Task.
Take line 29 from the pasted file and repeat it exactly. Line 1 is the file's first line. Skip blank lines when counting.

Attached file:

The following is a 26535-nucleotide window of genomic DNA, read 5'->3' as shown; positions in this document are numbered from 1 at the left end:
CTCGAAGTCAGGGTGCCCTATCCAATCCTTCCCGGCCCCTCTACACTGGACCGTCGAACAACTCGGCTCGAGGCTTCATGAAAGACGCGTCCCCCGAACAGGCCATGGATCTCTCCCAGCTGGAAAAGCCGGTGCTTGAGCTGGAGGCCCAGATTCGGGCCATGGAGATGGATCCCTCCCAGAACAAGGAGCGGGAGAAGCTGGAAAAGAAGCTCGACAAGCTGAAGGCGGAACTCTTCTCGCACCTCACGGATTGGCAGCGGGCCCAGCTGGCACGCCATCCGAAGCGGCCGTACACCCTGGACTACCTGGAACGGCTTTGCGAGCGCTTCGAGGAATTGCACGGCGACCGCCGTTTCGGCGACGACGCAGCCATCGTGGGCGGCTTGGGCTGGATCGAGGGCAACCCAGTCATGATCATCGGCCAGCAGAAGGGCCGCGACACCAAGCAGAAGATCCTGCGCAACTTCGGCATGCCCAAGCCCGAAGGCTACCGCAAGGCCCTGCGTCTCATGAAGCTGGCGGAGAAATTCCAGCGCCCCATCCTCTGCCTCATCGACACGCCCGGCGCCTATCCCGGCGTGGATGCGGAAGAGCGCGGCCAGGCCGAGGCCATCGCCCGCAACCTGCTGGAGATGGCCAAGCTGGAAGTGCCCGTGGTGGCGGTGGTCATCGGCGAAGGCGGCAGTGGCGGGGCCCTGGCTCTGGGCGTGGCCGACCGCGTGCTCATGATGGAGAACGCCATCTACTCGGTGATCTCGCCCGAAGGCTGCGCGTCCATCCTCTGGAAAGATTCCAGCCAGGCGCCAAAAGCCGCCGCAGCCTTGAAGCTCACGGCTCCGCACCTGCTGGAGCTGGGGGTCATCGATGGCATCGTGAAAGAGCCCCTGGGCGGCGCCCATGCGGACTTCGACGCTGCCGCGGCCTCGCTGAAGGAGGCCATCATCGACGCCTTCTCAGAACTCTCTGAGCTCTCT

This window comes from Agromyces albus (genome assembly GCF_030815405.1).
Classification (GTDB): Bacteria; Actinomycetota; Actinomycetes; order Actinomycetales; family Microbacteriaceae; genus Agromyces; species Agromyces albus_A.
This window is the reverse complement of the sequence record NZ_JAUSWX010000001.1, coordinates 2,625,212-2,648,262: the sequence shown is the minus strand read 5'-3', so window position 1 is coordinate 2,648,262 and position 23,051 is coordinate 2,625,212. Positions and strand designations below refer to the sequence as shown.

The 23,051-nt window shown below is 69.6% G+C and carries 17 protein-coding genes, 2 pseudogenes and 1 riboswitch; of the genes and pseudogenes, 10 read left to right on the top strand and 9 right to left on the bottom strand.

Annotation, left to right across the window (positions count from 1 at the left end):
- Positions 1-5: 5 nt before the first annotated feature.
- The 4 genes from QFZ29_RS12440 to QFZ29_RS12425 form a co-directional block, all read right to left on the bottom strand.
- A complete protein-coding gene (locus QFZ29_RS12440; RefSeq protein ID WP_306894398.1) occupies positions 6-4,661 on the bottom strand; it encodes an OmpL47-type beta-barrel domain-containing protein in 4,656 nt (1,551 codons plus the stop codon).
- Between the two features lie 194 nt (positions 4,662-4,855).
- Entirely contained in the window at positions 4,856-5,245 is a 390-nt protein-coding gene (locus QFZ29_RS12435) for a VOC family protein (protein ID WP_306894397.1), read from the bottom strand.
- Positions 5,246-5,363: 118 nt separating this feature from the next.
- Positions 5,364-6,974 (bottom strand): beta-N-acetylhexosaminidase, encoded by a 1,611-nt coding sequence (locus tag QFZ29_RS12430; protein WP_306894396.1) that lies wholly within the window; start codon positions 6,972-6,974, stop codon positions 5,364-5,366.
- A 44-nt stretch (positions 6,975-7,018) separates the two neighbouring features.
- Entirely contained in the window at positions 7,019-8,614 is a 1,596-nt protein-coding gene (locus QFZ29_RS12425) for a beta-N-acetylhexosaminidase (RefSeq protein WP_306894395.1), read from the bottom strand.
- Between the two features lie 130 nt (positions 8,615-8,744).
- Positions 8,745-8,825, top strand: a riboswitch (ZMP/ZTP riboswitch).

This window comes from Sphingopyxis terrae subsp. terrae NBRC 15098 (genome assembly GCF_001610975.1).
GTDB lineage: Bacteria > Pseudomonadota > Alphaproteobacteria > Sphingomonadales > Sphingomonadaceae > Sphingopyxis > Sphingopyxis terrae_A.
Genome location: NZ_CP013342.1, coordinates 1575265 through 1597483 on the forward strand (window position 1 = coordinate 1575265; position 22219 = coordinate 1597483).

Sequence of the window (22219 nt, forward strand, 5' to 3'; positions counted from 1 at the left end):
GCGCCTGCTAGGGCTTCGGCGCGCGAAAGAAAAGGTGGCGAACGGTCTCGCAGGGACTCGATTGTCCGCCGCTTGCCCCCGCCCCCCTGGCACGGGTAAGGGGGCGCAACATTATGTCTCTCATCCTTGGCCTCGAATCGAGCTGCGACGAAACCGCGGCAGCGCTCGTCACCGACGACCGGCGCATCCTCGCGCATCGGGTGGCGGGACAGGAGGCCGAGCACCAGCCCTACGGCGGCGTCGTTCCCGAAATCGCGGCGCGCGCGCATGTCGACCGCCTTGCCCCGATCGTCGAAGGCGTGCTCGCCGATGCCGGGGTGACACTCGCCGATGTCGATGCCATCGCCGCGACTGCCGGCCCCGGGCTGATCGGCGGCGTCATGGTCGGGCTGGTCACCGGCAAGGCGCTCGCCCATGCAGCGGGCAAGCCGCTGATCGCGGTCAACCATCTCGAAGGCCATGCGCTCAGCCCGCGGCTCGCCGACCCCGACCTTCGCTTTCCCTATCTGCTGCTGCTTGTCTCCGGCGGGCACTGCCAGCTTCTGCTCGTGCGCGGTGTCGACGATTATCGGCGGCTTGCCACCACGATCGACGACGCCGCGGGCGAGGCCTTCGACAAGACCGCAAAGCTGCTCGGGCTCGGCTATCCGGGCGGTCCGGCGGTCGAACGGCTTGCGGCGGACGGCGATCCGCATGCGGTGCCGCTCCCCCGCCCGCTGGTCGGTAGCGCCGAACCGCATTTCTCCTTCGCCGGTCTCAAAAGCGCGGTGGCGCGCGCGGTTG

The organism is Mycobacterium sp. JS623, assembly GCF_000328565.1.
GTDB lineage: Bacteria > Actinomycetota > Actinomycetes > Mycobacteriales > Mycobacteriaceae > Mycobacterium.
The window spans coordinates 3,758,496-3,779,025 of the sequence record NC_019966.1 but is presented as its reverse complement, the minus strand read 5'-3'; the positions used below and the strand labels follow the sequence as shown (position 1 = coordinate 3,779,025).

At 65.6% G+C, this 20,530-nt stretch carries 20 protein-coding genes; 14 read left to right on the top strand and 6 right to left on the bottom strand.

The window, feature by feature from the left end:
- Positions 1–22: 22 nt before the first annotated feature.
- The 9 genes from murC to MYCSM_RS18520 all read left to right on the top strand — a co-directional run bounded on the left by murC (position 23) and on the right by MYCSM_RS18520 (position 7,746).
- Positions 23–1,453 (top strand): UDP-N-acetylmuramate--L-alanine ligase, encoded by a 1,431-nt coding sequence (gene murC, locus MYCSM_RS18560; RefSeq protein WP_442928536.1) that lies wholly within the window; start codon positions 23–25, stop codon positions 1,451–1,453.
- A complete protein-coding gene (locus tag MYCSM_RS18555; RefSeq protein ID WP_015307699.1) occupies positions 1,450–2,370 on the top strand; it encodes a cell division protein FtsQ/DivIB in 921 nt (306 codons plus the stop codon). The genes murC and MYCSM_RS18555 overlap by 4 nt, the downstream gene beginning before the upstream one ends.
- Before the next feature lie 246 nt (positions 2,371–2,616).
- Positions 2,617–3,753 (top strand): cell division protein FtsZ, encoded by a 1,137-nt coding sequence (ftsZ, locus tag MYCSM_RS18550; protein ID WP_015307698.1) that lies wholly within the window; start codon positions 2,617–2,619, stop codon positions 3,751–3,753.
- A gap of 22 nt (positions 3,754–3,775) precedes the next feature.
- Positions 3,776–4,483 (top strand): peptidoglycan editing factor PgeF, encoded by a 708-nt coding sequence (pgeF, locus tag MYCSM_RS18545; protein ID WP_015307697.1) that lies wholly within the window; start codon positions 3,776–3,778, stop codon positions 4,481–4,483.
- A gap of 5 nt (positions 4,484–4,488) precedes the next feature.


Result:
- Positions 1–22: 22 nt before the first annotated feature.